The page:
«Audit Report Consumer Federation of America Foundation - Costs Claimed Under EPA Cooperative Agreements CX825612-01, CX825837-01, X828814-01, ...»
Each subsequent contract extension in excess of the $100,000 small-purchase threshold had a well-recognized sole-source justification - namely, to permit the incumbent to continue the work that it had started during the initial term. Given the nature of the services, this sole-source justification is particularly compelling. First, it takes years of focused effort to build a successful public awareness campaign whose message "burns through" public ignorance (or indifference) - especially where there are conflicting messages in the marketplace (for example, regarding the health impact of secondary smoke). For both campaigns, a consistent creative approach was indispensable. A change in advertising agency would have lead, almost inevitably, to a change in creative approach. Such a change might have made sense if the existing campaigns were unsuccessful, but they were not. PlowShare’s work was extremely well received and effective. One of its public service announcements won an Emmy. Second, the specialized nature of the services required for the campaigns meant that a replacement agency would take considerable time - perhaps months - to become familiar with the scientific and policy issues. This would amount to a substantial duplication of cost, which was unlikely to be recovered by competition, and would have cause unacceptable delays in the production and distribution of PSAs.
With respect to documentation: When the ETS Contract was awarded in October 1997, a memorandum was placed in the Foundation files describing the procurement process, the evaluation of offers and the basis for award.17 However, when the Radon PSA Contract was awarded, the Foundation did not place in its
procurement files a formal explanation of the basis of contractor selection, or a justification for its use of less than "open and full competition." Nor were such explanations placed in the procurement file when the contracts were extended on the basis of EPA incremental funding of the corresponding CA. These omissions have been (or will soon be) corrected, bringing the Foundation into compliance with 40 CFR §§30.44(e)(2) and 30.46 with respect to all procurement transactions in excess of the $100,000 small purchase threshold. In addition, in order to ensure that, in the future, procurement decisions (including sole-source awards) are appropriately documented, we have adopted a manual on "Procurement Procedures for Federal Funds," which provides clear guidance on "competitive bidding for contracts" and requiring that documentation complying with 40 CFR §30.46 be prepared for each procurement and placed in the procurement file at the time of award.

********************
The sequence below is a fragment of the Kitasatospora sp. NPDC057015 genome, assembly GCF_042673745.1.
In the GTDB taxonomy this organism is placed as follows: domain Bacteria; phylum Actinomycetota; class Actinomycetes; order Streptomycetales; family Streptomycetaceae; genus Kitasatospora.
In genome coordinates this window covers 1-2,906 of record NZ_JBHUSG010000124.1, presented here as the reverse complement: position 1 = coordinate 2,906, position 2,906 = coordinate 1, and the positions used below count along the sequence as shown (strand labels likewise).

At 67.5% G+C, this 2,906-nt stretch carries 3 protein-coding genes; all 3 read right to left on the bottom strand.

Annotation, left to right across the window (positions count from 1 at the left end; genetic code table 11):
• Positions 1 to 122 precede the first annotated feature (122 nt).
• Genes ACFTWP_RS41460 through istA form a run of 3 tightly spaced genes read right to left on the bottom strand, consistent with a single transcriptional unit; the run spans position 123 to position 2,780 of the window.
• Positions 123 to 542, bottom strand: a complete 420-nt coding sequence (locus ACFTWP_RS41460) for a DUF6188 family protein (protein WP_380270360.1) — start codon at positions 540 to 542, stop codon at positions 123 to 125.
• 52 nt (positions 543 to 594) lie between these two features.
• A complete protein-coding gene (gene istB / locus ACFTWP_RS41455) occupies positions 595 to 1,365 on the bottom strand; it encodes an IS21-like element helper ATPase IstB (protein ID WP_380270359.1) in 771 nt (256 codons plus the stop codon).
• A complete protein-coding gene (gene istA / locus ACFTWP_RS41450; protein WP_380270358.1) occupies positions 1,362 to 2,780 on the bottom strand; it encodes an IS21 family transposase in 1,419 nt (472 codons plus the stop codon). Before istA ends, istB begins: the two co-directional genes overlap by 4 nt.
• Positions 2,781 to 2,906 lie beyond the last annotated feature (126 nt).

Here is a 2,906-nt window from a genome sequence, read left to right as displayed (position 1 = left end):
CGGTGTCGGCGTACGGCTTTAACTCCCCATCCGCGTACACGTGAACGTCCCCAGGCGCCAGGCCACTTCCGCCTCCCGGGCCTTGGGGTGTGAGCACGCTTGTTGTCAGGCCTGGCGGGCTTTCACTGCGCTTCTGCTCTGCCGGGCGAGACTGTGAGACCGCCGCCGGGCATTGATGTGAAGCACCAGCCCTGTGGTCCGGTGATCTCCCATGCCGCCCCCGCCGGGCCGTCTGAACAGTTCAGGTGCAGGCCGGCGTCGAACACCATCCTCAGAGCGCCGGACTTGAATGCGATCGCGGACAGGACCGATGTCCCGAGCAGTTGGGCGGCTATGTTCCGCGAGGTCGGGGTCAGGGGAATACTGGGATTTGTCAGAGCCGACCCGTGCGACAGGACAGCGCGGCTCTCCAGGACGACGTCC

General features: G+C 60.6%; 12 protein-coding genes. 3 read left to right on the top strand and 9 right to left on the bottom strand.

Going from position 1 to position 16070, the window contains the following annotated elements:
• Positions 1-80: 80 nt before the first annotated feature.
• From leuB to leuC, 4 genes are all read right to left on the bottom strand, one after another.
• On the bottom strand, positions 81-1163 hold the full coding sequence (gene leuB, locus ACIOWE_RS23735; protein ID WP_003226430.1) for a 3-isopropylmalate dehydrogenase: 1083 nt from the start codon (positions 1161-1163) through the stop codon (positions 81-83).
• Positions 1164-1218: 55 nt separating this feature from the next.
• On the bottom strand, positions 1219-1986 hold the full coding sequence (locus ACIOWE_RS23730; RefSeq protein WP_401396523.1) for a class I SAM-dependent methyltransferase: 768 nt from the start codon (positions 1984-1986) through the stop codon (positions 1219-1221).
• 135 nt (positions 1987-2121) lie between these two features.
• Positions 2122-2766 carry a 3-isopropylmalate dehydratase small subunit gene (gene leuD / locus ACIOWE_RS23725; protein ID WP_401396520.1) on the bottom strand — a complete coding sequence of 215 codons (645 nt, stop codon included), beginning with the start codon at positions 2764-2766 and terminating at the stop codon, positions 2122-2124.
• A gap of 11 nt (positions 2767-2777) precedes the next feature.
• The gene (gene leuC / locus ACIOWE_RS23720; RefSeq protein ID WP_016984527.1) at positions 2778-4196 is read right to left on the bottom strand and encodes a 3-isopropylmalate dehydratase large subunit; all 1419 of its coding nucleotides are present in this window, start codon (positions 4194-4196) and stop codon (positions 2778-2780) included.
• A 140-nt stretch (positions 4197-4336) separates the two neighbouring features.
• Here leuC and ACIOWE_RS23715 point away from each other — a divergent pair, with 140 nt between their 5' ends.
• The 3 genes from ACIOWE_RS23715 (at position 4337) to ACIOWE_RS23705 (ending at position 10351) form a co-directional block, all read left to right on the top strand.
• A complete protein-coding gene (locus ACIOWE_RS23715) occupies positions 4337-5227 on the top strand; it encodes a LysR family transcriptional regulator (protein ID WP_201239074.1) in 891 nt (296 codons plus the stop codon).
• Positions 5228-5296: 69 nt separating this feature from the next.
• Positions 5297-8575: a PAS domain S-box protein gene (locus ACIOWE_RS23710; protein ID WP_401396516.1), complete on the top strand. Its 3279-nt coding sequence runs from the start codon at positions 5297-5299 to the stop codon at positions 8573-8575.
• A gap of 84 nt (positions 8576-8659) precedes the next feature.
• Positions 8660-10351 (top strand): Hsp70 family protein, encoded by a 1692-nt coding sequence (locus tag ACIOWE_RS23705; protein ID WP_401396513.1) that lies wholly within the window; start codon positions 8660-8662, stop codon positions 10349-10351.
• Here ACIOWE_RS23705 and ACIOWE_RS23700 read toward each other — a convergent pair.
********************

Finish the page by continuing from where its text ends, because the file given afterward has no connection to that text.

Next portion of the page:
The Foundation’s failure to comply in a timely manner with the documentation requirements of 40 CFR §§30.44(e)(2) and 30.46 should not be a basis for any disallowance of costs. For each procurement transaction in excess of the $100,000 small purchase threshold, the Foundation either made the award using "open and free competition," or can demonstrate a well-recognized justification for making a sole source award. Our untimely compliance does not alter the fact that, in each instance, the Foundation, acting on behalf of EPA, received high quality services from a responsible contractor at a competitive price.
In addition, 40 CFR §30.46 requires that, for purchases in excess of $100.000, the recipient’s "procurement records and files" include an explanation of the "basis for award cost or price."
The DAR alleges that the "Foundation failed to make... cost or price analyses in connection with every procurement action." This allegation is untrue.
First, with respect to the Radon PSA Contract awarded to PlowShare in 1997, the Foundation compared the prices offered by PlowShare with prices for similar services that were paid to advertising agencies under CA CX 822244-01 between 1994 and 1996 - including such agencies as Bates USA, Campbell Mithun Esty (CMA), Pia Promotions, Commercial Works and PlowShare - before negotiating price with PlowShare.18 Second, with respect to the ETS Contract, as noted above, the Foundation conducted a competitive procurement from August to October 1997.